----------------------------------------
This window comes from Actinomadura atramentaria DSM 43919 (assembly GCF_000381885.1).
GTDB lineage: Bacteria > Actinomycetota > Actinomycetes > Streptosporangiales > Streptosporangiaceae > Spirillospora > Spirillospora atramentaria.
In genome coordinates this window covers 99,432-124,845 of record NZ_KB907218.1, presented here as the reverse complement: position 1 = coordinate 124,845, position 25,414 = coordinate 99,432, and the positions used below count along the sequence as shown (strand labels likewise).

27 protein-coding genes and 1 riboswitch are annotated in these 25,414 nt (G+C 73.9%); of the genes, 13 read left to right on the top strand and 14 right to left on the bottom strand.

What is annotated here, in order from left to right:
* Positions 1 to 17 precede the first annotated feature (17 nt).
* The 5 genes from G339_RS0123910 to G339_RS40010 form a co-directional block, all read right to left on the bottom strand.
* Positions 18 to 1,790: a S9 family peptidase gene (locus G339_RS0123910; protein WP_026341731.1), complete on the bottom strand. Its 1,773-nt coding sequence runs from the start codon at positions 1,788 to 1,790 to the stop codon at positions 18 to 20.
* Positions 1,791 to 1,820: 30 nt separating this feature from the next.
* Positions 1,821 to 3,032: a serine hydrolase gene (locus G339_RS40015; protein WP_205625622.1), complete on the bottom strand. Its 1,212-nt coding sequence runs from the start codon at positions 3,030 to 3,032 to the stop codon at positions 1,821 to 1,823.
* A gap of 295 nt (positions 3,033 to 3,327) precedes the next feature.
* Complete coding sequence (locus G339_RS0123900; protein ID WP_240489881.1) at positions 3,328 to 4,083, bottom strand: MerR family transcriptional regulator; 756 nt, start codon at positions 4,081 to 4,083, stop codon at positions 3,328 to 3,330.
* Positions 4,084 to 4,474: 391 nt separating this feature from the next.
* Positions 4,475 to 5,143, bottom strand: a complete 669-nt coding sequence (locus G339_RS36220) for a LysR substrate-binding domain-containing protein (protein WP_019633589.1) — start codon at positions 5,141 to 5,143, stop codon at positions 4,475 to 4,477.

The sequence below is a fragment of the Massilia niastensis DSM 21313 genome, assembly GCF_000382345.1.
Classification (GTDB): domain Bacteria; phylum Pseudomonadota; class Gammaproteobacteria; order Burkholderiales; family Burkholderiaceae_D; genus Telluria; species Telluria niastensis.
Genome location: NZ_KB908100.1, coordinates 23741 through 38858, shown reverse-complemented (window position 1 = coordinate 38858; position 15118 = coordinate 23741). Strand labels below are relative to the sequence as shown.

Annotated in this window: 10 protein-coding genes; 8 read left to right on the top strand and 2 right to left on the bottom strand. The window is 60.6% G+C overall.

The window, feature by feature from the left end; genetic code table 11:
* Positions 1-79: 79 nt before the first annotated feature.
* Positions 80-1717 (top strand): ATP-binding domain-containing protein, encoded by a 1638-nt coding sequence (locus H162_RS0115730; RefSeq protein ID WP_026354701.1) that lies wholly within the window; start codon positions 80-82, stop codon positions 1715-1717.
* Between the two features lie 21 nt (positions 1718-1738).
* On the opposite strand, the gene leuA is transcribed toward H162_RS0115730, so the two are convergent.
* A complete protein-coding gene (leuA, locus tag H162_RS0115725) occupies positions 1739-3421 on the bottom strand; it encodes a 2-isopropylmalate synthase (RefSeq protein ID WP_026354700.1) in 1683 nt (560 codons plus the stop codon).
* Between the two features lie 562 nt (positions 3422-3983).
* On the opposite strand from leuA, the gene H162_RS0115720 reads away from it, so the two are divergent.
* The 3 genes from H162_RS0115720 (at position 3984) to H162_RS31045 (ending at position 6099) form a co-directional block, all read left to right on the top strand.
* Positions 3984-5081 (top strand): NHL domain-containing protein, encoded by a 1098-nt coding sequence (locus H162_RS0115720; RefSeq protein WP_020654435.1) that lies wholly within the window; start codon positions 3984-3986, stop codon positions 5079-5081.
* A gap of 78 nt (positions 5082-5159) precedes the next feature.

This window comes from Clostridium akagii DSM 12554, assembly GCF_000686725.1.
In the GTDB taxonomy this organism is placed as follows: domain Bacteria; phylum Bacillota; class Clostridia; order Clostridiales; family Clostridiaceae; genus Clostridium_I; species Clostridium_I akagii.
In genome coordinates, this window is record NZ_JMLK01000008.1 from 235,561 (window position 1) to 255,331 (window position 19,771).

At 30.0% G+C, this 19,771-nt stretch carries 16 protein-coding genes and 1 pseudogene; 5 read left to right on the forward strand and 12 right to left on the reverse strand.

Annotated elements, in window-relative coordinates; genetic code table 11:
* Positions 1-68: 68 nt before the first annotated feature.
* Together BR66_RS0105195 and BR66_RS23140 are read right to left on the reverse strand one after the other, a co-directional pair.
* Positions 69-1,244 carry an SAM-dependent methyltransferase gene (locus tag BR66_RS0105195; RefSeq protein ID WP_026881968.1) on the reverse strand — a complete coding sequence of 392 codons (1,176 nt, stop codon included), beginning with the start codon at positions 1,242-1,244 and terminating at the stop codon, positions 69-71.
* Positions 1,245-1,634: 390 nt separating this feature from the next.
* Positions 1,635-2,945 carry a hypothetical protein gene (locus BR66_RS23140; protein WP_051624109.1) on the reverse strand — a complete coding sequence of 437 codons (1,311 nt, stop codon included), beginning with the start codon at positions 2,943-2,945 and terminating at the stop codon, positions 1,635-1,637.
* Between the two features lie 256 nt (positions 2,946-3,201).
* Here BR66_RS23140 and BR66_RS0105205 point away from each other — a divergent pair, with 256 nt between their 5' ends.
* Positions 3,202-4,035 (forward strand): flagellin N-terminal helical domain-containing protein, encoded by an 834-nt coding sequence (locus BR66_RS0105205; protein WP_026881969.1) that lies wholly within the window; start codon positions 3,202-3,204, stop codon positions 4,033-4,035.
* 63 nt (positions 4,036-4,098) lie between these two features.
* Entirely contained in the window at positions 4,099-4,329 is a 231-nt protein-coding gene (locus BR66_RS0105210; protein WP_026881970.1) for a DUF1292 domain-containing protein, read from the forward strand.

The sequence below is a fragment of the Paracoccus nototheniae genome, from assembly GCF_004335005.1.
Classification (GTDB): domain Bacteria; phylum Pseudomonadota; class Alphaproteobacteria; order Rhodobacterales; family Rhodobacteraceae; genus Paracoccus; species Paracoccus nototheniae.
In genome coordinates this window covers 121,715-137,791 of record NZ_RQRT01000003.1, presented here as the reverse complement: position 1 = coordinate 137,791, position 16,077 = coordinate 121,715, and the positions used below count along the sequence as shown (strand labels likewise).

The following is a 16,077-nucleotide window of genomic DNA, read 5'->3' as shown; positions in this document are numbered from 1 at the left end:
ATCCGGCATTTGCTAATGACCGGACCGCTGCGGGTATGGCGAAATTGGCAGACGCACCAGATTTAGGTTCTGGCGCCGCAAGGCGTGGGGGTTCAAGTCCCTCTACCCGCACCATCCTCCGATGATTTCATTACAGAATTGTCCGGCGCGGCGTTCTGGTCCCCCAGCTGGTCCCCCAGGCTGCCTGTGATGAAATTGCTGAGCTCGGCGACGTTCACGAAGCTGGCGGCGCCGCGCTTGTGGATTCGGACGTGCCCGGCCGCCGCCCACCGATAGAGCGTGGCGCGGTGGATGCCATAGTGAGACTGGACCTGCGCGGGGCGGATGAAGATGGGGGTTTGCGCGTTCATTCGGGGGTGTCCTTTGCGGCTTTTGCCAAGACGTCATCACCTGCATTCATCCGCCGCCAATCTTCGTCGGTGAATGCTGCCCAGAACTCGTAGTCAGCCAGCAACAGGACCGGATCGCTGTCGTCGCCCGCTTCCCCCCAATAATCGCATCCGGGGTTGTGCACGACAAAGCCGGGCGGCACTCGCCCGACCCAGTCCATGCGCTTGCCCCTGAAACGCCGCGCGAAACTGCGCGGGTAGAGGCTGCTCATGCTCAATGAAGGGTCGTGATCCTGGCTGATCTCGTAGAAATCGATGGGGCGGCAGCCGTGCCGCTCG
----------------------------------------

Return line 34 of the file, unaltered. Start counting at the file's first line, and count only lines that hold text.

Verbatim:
Annotated elements, in window-relative coordinates; genetic code table 11: